Dagmay Legends: Origins of the Dagmay Cloth

Fiction by , , , | July 13, 2008

The Origin of the Dagmay Cloth, The Mariano-Muya clan version as retold by Amelia Muya Anong.

A long time ago, there was a community that was located far away from civilization. The people used the barks or leaves of trees for clothes. They lived in caves or built their houses in the trunks of trees. Their sources of living were hunting and fishing.

One day the Biya (Maiden) was taught by her friend Diwata how to weave bugti, a cloth with no color or design. She used it as her clothes. Then Biya taught other women to weave it for their clothes too. And so they did not use the barks or leaves of plants as their clothes anymore.

One day Tamisa , the brother of Biya, went hunting. While hunting, he found a beautiful piece of Cloth which was being dried under the sun. He stole it and ran home as fast as he could. Thunder, lightning and storm followed him until he reached home, half-dying.

Before he died, he gave the Cloth to his sister, Biya. Through the help of her friend Diwata, the storm, thunder, and lightning calmed down. Diwata told her that the owner of the Cloth was “Mapandig Tagamaling Magsainag ng Kilat” and the name of the beautiful cloth was DAGMAY. Biya wanted to return the Dagmay cloth but the spirit owner refused it because it was already paid for with the life of Tamisa and that it had already been touched by human hands. Thus, Biya got the Dagmay, and when she returned home, she copied the designs through the help of her friend Diwata.

Continue reading Dagmay Legends: Origins of the Dagmay Cloth

The Accused

Fiction by | June 29, 2008

The heat was punishing. It was one of those days when the sun seemed especially merciless – the heat seeming to sear one’s skin to the bone and the humid air driving the strongest of men to weariness. In the cramped, cheerless room, the heat was even more intolerable. The sole fan attached to the ceiling provided no relief from the cruel heat; if possible, it seemed only to trap the dense air in the windowless box that served as the factory office.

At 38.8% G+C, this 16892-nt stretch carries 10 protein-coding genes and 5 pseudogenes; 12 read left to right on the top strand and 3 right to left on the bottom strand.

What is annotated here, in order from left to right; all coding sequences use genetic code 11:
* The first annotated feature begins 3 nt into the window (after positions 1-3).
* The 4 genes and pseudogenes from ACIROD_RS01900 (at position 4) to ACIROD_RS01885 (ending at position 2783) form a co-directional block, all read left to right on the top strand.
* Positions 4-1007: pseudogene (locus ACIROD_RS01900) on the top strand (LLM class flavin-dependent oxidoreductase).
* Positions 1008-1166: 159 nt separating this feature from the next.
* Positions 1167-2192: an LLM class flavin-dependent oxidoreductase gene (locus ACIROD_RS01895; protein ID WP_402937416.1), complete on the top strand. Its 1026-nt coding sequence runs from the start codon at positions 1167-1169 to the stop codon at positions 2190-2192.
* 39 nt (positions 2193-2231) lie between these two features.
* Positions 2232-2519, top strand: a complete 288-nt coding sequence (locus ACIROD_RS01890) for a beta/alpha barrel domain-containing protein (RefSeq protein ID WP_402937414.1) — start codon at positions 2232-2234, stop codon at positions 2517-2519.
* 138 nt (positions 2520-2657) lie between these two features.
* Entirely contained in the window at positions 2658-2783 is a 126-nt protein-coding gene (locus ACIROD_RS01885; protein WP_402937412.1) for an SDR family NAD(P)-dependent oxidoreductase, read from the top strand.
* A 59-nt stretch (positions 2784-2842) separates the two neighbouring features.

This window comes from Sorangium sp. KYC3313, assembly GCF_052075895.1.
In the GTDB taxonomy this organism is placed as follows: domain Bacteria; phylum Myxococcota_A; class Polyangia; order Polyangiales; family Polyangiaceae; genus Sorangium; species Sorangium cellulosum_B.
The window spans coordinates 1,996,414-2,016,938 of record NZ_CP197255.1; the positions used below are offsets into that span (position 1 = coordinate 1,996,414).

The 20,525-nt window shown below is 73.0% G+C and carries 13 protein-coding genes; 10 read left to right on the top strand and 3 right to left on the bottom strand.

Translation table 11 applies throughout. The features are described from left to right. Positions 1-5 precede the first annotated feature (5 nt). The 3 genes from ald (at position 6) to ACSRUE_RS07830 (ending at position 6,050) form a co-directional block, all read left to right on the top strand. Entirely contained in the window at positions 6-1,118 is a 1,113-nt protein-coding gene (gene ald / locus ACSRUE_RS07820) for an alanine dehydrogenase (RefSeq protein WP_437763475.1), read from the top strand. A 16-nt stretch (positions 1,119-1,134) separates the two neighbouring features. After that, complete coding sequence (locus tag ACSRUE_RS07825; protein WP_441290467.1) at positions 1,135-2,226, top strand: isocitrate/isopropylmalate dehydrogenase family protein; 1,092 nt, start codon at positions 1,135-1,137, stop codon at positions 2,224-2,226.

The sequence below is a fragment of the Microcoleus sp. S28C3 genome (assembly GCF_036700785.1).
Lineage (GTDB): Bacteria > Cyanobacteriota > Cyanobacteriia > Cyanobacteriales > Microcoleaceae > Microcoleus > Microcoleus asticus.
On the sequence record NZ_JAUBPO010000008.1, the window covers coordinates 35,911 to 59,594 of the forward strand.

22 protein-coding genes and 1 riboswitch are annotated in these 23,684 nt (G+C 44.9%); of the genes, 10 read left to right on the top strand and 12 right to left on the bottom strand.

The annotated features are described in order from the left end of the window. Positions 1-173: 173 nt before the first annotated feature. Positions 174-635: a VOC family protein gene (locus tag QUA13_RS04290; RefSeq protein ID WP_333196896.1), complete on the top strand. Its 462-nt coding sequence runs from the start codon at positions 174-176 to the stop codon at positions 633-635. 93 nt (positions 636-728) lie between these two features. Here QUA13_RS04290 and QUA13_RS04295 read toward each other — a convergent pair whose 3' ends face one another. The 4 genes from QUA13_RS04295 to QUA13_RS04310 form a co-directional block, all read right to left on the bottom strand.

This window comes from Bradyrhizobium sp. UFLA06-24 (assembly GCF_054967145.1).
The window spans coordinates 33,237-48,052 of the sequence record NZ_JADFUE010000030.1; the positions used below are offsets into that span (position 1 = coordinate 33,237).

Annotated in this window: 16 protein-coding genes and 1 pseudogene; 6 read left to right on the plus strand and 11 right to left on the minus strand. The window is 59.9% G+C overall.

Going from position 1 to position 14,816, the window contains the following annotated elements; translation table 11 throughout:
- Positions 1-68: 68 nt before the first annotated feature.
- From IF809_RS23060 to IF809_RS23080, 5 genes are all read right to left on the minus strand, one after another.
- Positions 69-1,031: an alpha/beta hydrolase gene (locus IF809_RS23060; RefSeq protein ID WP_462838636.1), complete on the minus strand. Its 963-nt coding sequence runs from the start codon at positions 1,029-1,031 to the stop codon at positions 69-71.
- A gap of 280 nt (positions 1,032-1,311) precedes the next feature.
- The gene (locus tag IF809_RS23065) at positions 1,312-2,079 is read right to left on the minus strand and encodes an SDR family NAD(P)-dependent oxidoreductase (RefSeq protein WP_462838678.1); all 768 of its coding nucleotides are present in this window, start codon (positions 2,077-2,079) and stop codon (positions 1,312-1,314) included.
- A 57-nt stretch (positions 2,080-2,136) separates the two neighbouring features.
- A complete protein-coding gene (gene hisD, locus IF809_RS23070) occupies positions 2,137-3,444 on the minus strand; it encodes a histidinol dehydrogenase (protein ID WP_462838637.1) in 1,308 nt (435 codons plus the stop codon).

Across the room, the woman sat stiffly on a padded bench. Her head was slightly bowed, her gaze fixed on an indistinct spot on the gray linoleum floor. The heat was almost suffocating, but she felt cold on the inside, her clammy hands gripping her knees tightly in an effort to steady her rioting nerves. Cold, sticky sweat was trickling down her spine in tiny rivulets and dark crescent stains had begun to form below her armpits. Beads of moisture, too, started to line her brows, and she had to swipe them off with her sleeve every so often to keep them from falling to her eyes.

Continue reading The Accused

The Sound of Water

Poetry by | September 9, 2007

I like the sound of water
crooning like nature’s song
from a mountain’s secret streams
I like its voice, like a lover’s
echoing whispers
within a pool in a cavern
sometimes subtle, like dew
on a yawning leaf,
it can whoosh as if in a rush
and slap against daring rocks and ridges—
at times oddly thoughtful,
it putters and plops
and trickles on a window sill;
or merry, it blends
with the shrieks and splashes
of running naked limbs—
forbidding, it roars
with the force of an angry ocean;
hurt, it whimpers—the sound
muffled by a confining bottle
or glass—

quiet, it lies gagged and imprisoned,
locked by a trembling eyelid.